A Columbia scientist has become the first to grow a complex, full-size bone from human adult stem cells.
Gordana Vunjak-Novakovic, a professor of biomedical engineering at the Fu Foundation School of Engineering and Applied Science, reports that her team grew a temporomandibular joint (TMJ) from stem cells derived from bone marrow. Her work is reported in the online Early Edition of the journal Proceedings of the National Academy of Sciences this month.
"The TMJ has been widely studied as a tissue-engineering model because it cannot be generated easily, if at all, by current methods," says Vunjak-Novakovic, whose co-authors include Warren L. Grayson, then a post-doctoral student in her lab and now an assistant professor at Johns Hopkins University. Around 25 percent of the population suffers from TMJ disorders -- including those who suffer from cancer, birth defects, trauma and arthritis -- which can cause joint deterioration. Because the TMJ is such a complex structure, it is not easily grafted from other bones in a patient's body. "The availability of personalized bone grafts engineered from the patient's own stem cells would revolutionize the way we currently treat these defects," she says.
Current methods of treating traumatic injury to the jaw include taking a bone from the patient's leg or hip to replace the missing bone. "Wouldn't it be wonderful if we could get the patient's own stem cells and grow a new jaw?" says Dr. June Wu, a craniofacial surgeon at Columbia University Medical Center who advised Vunjak-Novakovic on her research.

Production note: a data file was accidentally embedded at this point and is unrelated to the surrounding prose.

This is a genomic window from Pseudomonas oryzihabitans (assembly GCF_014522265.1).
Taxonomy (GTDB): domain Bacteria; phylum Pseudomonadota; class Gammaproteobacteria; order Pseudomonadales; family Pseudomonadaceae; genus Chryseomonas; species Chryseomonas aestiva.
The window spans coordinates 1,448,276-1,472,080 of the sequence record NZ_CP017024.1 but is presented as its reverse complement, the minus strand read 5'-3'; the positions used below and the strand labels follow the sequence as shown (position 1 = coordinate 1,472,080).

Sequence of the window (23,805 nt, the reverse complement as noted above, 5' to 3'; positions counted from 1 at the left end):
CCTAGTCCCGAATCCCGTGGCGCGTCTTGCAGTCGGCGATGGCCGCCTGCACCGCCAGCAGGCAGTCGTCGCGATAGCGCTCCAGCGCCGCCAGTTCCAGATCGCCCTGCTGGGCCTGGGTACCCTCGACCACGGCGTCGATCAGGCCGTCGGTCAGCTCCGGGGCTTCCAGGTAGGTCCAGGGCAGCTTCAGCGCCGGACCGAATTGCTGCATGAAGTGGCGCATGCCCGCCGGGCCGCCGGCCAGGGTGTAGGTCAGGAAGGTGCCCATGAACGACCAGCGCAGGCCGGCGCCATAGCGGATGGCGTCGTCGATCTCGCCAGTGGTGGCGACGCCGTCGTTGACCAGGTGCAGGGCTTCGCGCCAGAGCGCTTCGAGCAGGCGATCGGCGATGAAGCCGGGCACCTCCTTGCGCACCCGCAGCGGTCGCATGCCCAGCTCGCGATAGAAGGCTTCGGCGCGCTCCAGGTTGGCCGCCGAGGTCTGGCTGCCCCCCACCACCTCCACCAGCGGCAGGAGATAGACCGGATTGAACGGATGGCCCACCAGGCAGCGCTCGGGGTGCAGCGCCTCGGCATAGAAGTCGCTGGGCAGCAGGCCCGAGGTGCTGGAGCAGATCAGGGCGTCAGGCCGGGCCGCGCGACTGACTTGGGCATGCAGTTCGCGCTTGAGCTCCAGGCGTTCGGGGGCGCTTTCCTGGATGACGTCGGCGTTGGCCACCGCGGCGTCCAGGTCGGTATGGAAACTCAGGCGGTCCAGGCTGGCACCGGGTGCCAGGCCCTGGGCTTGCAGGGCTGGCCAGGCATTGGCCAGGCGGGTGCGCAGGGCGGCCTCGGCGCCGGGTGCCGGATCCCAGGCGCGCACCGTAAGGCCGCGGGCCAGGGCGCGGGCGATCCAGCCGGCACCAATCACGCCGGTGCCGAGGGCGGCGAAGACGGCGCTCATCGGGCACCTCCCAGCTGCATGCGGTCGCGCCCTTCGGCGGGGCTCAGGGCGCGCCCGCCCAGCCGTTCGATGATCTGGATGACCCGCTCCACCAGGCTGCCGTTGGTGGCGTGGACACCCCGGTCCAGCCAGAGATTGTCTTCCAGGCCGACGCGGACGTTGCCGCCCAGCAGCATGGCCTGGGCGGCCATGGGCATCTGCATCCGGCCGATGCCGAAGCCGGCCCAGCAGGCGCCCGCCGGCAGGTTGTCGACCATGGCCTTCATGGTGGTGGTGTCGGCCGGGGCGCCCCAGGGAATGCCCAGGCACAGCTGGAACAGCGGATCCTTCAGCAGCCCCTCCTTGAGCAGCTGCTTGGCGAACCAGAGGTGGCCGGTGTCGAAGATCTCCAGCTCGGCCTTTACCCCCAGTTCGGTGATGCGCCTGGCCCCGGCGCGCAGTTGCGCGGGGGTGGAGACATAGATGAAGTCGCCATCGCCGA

Vunjak-Novakovic's technique for turning stem cells into bone was inspired by the body's natural bone-building process. Her team started by analyzing digital images of a patient's jawbone in order to build a scaffold into the precise shape of a TMJ joint. The scaffold itself was made from human bone stripped of living cells. The team then seeded the scaffold with bone marrow stem cells and placed it into a custom-designed bioreactor. The reactor, filled with culture medium, nourished and physically stimulated the cells to form bone. "Bone tissue is metabolically very active," she says. Bone tissue develops best when it is bathed in fluid flowing around it. Vunjak-Novakovic and the team looked into the exact flow rates one needs for optimal effects. After five weeks, they had a four-centimeter-high jawbone that was the precise size and shape of a human TMJ.
The technique can be applied to other bones in the head and neck, including skull bones and cheek bones, which are similarly difficult to reconstruct, but Vunjak-Novakovic started with the TMJ because, "We thought this would be the most rigorous test of our technique," she said. "If you can make this, you can make any shape."
Her team's next step is to develop a way to connect the bone graft to a patient's blood supply to ensure that the graft grows with the person's body. "Our bones change, and these biological grafts would change with us," says Vunjak-Novakovic.
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